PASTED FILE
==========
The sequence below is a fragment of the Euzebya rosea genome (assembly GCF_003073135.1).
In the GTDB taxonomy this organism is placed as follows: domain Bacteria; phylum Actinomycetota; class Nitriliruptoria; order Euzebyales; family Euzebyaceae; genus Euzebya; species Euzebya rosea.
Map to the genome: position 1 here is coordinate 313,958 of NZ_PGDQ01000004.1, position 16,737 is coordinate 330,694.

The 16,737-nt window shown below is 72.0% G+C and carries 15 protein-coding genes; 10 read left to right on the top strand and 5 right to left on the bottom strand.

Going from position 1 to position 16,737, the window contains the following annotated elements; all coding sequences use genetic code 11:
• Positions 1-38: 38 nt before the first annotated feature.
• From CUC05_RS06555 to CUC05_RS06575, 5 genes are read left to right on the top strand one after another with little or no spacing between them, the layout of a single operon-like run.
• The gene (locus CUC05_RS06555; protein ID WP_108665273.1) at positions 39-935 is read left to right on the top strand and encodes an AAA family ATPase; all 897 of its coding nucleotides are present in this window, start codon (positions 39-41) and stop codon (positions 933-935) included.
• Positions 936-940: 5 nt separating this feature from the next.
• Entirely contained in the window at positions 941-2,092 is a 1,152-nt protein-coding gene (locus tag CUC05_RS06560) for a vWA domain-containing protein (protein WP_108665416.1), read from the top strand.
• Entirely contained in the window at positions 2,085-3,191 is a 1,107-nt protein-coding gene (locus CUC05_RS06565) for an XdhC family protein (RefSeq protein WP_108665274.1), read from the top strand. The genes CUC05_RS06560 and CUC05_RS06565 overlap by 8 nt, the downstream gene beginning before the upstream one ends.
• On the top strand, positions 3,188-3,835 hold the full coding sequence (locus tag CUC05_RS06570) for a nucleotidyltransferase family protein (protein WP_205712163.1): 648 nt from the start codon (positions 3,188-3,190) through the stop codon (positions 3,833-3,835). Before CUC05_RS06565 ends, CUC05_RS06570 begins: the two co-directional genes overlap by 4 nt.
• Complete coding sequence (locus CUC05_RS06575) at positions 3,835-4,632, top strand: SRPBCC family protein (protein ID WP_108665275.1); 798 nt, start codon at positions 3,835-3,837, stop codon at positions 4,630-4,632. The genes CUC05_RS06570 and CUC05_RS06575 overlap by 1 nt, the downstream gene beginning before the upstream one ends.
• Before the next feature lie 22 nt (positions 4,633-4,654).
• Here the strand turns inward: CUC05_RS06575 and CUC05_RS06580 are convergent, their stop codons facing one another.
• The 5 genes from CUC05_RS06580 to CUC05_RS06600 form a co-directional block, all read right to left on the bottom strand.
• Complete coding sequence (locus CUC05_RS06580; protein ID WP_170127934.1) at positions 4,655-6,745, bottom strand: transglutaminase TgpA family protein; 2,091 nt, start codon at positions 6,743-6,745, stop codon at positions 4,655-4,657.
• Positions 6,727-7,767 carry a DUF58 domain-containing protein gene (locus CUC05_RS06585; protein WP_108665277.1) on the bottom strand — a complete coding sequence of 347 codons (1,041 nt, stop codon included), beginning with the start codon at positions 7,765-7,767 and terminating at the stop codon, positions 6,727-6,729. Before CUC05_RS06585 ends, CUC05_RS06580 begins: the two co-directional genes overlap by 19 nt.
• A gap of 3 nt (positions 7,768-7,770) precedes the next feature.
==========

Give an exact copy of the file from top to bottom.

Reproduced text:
The sequence below is a fragment of the Euzebya rosea genome (assembly GCF_003073135.1).
In the GTDB taxonomy this organism is placed as follows: domain Bacteria; phylum Actinomycetota; class Nitriliruptoria; order Euzebyales; family Euzebyaceae; genus Euzebya; species Euzebya rosea.
Map to the genome: position 1 here is coordinate 313,958 of NZ_PGDQ01000004.1, position 16,737 is coordinate 330,694.

The 16,737-nt window shown below is 72.0% G+C and carries 15 protein-coding genes; 10 read left to right on the top strand and 5 right to left on the bottom strand.

Going from position 1 to position 16,737, the window contains the following annotated elements; all coding sequences use genetic code 11:
• Positions 1-38: 38 nt before the first annotated feature.
• From CUC05_RS06555 to CUC05_RS06575, 5 genes are read left to right on the top strand one after another with little or no spacing between them, the layout of a single operon-like run.
• The gene (locus CUC05_RS06555; protein ID WP_108665273.1) at positions 39-935 is read left to right on the top strand and encodes an AAA family ATPase; all 897 of its coding nucleotides are present in this window, start codon (positions 39-41) and stop codon (positions 933-935) included.
• Positions 936-940: 5 nt separating this feature from the next.
• Entirely contained in the window at positions 941-2,092 is a 1,152-nt protein-coding gene (locus tag CUC05_RS06560) for a vWA domain-containing protein (protein WP_108665416.1), read from the top strand.
• Entirely contained in the window at positions 2,085-3,191 is a 1,107-nt protein-coding gene (locus CUC05_RS06565) for an XdhC family protein (RefSeq protein WP_108665274.1), read from the top strand. The genes CUC05_RS06560 and CUC05_RS06565 overlap by 8 nt, the downstream gene beginning before the upstream one ends.
• On the top strand, positions 3,188-3,835 hold the full coding sequence (locus tag CUC05_RS06570) for a nucleotidyltransferase family protein (protein WP_205712163.1): 648 nt from the start codon (positions 3,188-3,190) through the stop codon (positions 3,833-3,835). Before CUC05_RS06565 ends, CUC05_RS06570 begins: the two co-directional genes overlap by 4 nt.
• Complete coding sequence (locus CUC05_RS06575) at positions 3,835-4,632, top strand: SRPBCC family protein (protein ID WP_108665275.1); 798 nt, start codon at positions 3,835-3,837, stop codon at positions 4,630-4,632. The genes CUC05_RS06570 and CUC05_RS06575 overlap by 1 nt, the downstream gene beginning before the upstream one ends.
• Before the next feature lie 22 nt (positions 4,633-4,654).
• Here the strand turns inward: CUC05_RS06575 and CUC05_RS06580 are convergent, their stop codons facing one another.
• The 5 genes from CUC05_RS06580 to CUC05_RS06600 form a co-directional block, all read right to left on the bottom strand.
• Complete coding sequence (locus CUC05_RS06580; protein ID WP_170127934.1) at positions 4,655-6,745, bottom strand: transglutaminase TgpA family protein; 2,091 nt, start codon at positions 6,743-6,745, stop codon at positions 4,655-4,657.
• Positions 6,727-7,767 carry a DUF58 domain-containing protein gene (locus CUC05_RS06585; protein WP_108665277.1) on the bottom strand — a complete coding sequence of 347 codons (1,041 nt, stop codon included), beginning with the start codon at positions 7,765-7,767 and terminating at the stop codon, positions 6,727-6,729. Before CUC05_RS06585 ends, CUC05_RS06580 begins: the two co-directional genes overlap by 19 nt.
• A gap of 3 nt (positions 7,768-7,770) precedes the next feature.